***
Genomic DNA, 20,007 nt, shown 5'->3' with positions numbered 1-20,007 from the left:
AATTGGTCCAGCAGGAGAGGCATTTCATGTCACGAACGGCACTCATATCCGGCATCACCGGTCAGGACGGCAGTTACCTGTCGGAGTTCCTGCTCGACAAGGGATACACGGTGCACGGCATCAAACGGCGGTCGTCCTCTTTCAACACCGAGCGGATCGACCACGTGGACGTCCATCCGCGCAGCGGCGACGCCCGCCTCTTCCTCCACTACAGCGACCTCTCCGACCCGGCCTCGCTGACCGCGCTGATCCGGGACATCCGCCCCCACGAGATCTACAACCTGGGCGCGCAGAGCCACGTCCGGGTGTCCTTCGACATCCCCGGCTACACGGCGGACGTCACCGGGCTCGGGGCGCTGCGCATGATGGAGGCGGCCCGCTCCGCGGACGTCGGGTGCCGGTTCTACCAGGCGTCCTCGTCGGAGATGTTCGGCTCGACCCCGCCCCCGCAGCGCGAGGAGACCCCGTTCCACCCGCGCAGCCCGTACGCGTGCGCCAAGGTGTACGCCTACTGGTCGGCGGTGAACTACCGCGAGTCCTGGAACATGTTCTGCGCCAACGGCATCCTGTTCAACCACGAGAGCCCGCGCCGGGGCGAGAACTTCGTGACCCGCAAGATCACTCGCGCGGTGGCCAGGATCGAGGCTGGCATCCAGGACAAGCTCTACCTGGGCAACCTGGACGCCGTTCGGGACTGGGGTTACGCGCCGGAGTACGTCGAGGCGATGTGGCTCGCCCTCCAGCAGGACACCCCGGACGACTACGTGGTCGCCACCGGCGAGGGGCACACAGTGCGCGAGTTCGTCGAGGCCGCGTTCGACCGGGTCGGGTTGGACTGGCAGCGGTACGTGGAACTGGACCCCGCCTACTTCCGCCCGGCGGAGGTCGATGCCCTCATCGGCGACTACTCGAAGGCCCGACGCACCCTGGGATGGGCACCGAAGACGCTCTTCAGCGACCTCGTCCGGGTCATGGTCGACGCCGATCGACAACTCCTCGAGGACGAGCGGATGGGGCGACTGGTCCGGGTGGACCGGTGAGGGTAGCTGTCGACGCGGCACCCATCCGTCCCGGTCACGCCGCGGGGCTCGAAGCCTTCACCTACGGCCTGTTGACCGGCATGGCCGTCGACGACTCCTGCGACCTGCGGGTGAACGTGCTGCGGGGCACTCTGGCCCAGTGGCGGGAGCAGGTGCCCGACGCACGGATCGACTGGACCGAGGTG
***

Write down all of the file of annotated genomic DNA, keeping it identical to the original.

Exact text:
Genomic DNA, 20,007 nt, shown 5'->3' with positions numbered 1-20,007 from the left:
AATTGGTCCAGCAGGAGAGGCATTTCATGTCACGAACGGCACTCATATCCGGCATCACCGGTCAGGACGGCAGTTACCTGTCGGAGTTCCTGCTCGACAAGGGATACACGGTGCACGGCATCAAACGGCGGTCGTCCTCTTTCAACACCGAGCGGATCGACCACGTGGACGTCCATCCGCGCAGCGGCGACGCCCGCCTCTTCCTCCACTACAGCGACCTCTCCGACCCGGCCTCGCTGACCGCGCTGATCCGGGACATCCGCCCCCACGAGATCTACAACCTGGGCGCGCAGAGCCACGTCCGGGTGTCCTTCGACATCCCCGGCTACACGGCGGACGTCACCGGGCTCGGGGCGCTGCGCATGATGGAGGCGGCCCGCTCCGCGGACGTCGGGTGCCGGTTCTACCAGGCGTCCTCGTCGGAGATGTTCGGCTCGACCCCGCCCCCGCAGCGCGAGGAGACCCCGTTCCACCCGCGCAGCCCGTACGCGTGCGCCAAGGTGTACGCCTACTGGTCGGCGGTGAACTACCGCGAGTCCTGGAACATGTTCTGCGCCAACGGCATCCTGTTCAACCACGAGAGCCCGCGCCGGGGCGAGAACTTCGTGACCCGCAAGATCACTCGCGCGGTGGCCAGGATCGAGGCTGGCATCCAGGACAAGCTCTACCTGGGCAACCTGGACGCCGTTCGGGACTGGGGTTACGCGCCGGAGTACGTCGAGGCGATGTGGCTCGCCCTCCAGCAGGACACCCCGGACGACTACGTGGTCGCCACCGGCGAGGGGCACACAGTGCGCGAGTTCGTCGAGGCCGCGTTCGACCGGGTCGGGTTGGACTGGCAGCGGTACGTGGAACTGGACCCCGCCTACTTCCGCCCGGCGGAGGTCGATGCCCTCATCGGCGACTACTCGAAGGCCCGACGCACCCTGGGATGGGCACCGAAGACGCTCTTCAGCGACCTCGTCCGGGTCATGGTCGACGCCGATCGACAACTCCTCGAGGACGAGCGGATGGGGCGACTGGTCCGGGTGGACCGGTGAGGGTAGCTGTCGACGCGGCACCCATCCGTCCCGGTCACGCCGCGGGGCTCGAAGCCTTCACCTACGGCCTGTTGACCGGCATGGCCGTCGACGACTCCTGCGACCTGCGGGTGAACGTGCTGCGGGGCACTCTGGCCCAGTGGCGGGAGCAGGTGCCCGACGCACGGATCGACTGGACCGAGGTG